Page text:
Early-career associates may have less access to training and mentorship traditionally provided by partners they see each day. Senior lawyers may find themselves having to scrutinize the work of junior associates more closely, conveying feedback and advice via email or video call, rather than through spontaneous, in-person discussions.
Complex projects in particular are proving to be more difficult to manage remotely. For example, corporate merger and acquisition transactions proceeded apace during, and since, the pandemic. The looming issues of climate change, diversity, equity and inclusion, and cyber threats add new complexity to M&A transactions and can cloud an acquisition target’s true financial picture. Given the breakneck pace of such deals, remote work may contribute to oversights that could have been avoided in a traditional firm environment.
4. AI creates both solutions and problems.
Data security is of crucial importance to businesses, especially in the legal profession. The adoption of new technologies and remote work practices brings new challenges to preserving the confidentiality and security of client communications.2 As communication methods evolve, data breaches, cyber intrusions, and unauthorized access to confidential client information rise, in direct conflict with client expectations of privacy and confidentiality.
Some of these issues are unique to telecommuting. Public servers and wireless networks can be susceptible to unauthorized access. Lawyers should ensure the confidentiality and security of electronic communications in order to help protect themselves against potential malpractice claims. In particular, those working remotely should maintain vigilance over the security and integrity of their electronic devices and workspaces,3 taking steps to help mitigate any risk related to overheard conversations or stolen data.
The price for imperfect technological hygiene is high, as clients have filed malpractice suits claiming personal data was inadequately protected by their lawyers.4 Cyber intrusion remains a regular source of legal malpractice claims.
Finally, artificial intelligence (AI) seems to be everywhere today, and its applications within the legal profession could be revolutionary. It could also be disastrous for lawyers adopting AI tools without a strategy to reduce AI-inherent risks. While AI can enhance efficiency, accuracy, and accessibility, it could also trigger malpractice claims based on several scenarios.
Research tells us that poor communication is another common cause of malpractice claims.5 Each law professional has a duty to provide competent and diligent representation to clients, and the use of AI could potentially be seen as a failure to meet this duty.6 Communicating with clients via automated chatbots, for example, could engender miscommunication, and a lawyer relying on AI to perform research could face serious professional risk.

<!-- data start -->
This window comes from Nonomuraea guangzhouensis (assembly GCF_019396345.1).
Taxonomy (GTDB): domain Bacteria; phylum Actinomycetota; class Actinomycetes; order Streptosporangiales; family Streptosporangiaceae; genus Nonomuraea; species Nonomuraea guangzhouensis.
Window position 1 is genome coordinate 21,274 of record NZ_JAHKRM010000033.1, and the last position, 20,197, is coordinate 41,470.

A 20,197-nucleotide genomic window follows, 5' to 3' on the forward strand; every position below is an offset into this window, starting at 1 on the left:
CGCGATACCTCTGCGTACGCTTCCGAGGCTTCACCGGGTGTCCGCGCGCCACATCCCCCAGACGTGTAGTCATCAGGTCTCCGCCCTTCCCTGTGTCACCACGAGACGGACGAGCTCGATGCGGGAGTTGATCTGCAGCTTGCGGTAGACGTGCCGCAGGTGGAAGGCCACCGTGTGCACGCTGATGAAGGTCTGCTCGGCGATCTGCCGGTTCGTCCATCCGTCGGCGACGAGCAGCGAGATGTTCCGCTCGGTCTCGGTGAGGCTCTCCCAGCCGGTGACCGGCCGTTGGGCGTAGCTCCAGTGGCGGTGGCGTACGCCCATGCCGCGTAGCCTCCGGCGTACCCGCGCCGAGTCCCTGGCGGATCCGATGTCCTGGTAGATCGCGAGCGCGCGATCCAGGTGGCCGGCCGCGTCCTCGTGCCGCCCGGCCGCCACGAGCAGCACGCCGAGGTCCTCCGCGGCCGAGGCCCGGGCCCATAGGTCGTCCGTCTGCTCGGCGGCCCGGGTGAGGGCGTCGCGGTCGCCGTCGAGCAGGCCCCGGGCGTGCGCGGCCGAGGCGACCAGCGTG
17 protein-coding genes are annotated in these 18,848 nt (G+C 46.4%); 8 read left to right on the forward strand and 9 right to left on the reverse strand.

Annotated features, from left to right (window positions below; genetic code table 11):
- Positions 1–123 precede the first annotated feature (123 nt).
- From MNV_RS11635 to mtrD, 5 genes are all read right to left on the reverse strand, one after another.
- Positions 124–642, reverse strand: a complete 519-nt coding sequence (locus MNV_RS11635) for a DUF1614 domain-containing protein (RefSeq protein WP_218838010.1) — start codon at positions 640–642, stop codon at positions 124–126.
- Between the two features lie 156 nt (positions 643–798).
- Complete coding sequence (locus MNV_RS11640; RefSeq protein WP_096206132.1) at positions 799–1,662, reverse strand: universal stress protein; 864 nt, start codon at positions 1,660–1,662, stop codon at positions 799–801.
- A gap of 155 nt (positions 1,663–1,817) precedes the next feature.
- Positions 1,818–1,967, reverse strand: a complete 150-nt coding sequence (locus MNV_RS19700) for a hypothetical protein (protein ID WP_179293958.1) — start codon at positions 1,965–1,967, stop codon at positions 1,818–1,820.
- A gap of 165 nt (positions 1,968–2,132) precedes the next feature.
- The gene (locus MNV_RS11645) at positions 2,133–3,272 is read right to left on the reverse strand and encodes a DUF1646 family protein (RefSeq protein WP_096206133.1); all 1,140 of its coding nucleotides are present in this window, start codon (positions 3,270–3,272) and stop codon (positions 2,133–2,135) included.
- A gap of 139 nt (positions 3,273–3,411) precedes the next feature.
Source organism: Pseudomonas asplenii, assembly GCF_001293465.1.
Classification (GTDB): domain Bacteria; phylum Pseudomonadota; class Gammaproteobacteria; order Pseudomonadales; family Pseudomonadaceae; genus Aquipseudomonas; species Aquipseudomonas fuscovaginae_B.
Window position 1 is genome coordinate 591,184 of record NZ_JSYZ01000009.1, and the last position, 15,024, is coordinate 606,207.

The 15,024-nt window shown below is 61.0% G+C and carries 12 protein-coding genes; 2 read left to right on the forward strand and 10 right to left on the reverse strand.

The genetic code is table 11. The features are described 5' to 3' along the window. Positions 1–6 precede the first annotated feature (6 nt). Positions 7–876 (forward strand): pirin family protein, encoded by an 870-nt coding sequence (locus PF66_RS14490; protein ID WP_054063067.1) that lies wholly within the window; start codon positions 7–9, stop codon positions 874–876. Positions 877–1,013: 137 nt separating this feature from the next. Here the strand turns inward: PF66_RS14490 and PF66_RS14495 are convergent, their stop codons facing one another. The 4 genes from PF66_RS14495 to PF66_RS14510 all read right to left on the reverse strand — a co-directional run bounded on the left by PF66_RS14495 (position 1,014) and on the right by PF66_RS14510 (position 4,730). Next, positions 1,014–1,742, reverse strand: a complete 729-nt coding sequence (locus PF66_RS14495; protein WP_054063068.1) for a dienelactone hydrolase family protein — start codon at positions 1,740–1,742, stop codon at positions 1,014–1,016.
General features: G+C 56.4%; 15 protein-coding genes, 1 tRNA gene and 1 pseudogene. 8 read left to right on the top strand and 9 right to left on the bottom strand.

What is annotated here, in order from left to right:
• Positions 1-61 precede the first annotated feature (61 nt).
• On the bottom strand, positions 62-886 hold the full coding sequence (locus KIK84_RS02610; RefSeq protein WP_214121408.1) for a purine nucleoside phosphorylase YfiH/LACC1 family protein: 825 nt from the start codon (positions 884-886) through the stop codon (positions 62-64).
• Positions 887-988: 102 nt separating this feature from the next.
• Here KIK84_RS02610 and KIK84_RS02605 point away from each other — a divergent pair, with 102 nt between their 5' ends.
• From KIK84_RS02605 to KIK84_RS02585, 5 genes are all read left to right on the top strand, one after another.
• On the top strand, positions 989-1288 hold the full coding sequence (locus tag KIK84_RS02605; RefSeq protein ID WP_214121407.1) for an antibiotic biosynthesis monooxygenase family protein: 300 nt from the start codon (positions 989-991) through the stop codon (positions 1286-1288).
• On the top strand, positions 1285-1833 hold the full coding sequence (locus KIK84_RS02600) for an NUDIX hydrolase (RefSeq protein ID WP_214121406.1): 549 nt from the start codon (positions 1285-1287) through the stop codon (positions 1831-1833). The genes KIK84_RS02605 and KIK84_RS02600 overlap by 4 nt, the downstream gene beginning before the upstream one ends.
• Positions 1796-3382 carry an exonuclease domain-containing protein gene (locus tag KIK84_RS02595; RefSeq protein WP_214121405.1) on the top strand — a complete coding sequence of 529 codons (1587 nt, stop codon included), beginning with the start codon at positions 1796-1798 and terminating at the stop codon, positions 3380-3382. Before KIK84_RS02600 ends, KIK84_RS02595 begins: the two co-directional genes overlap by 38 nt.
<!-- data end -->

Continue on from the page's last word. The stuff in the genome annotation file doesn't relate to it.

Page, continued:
Perhaps the most interesting and unpredictable aspect of AI relates to supervisory responsibilities. Under the American Bar Association’s Model Rules of Professional Conduct (RPC), law firm partners must supervise more junior attorneys. The RPC further require lawyers to monitor and supervise nonlawyers — which could potentially include AI-powered personae.7 New York RPC expressly provide that law firms “shall ensure that the work of nonlawyers who work for the firm is adequately supervised, as appropriate.”8
How exactly these rules will apply to chatbots and other AI-assisted tools remains to be seen, but it’s clear that opportunities for miscommunication abound in this once-in-a-generation shift in technology.
Better management of E&O risks
Considering these economic, social, structural, and technological changes, legal professionals should prioritize E&O insurance coverage to help safeguard against evolving risks. The profession is undergoing unprecedented disruption, and more changes are certainly on the horizon.
1. See Jennifer Goldsmith and Barry Temkin, ABA Remote Work Guide Raises Bar for Attorney Tech Know-How, Law360, April 5, 2021, https://works.bepress.com/barry_temkin/74/
2. See Jennifer Goldsmith, David Standish and Barry Temkin, New Developments in Law Firms’ Obligations to Protect Against Data Breaches, New York Law Journal, January 15, 2021, https://works.bepress.com/barry_temkin/73/
3. See New York County Lawyers Association, Formal Opinion 754-2020, Ethical Obligations When Lawyers Work Remotely, https://www.nycla.org/resource/ethics-opinion/nycla-op-754-2020-ethical-obligations-when-lawyers-work-remotely/
4. Al Faikali, “Law Firm Data Security: The First Class Action,” Data Security Law Journal (Dec. 12, 2016).
6. Author Inquiry to Chatbot GPT, April 7, 2022, https://chat.openai.com/chat
7. ABA MRPC, https://www.americanbar.org/groups/professional_responsibility/publications/model_rules_of_professional_conduct/rule_5_3_responsibilities_regarding_nonlawyer_assistant/  NY RPC 5.3, 22 NYCRR Part 1200, https://www.nycourts.gov/legacypdfs/rules/jointappellate/NY-Rules-Prof-Conduct-1200.pdf (updated 2017)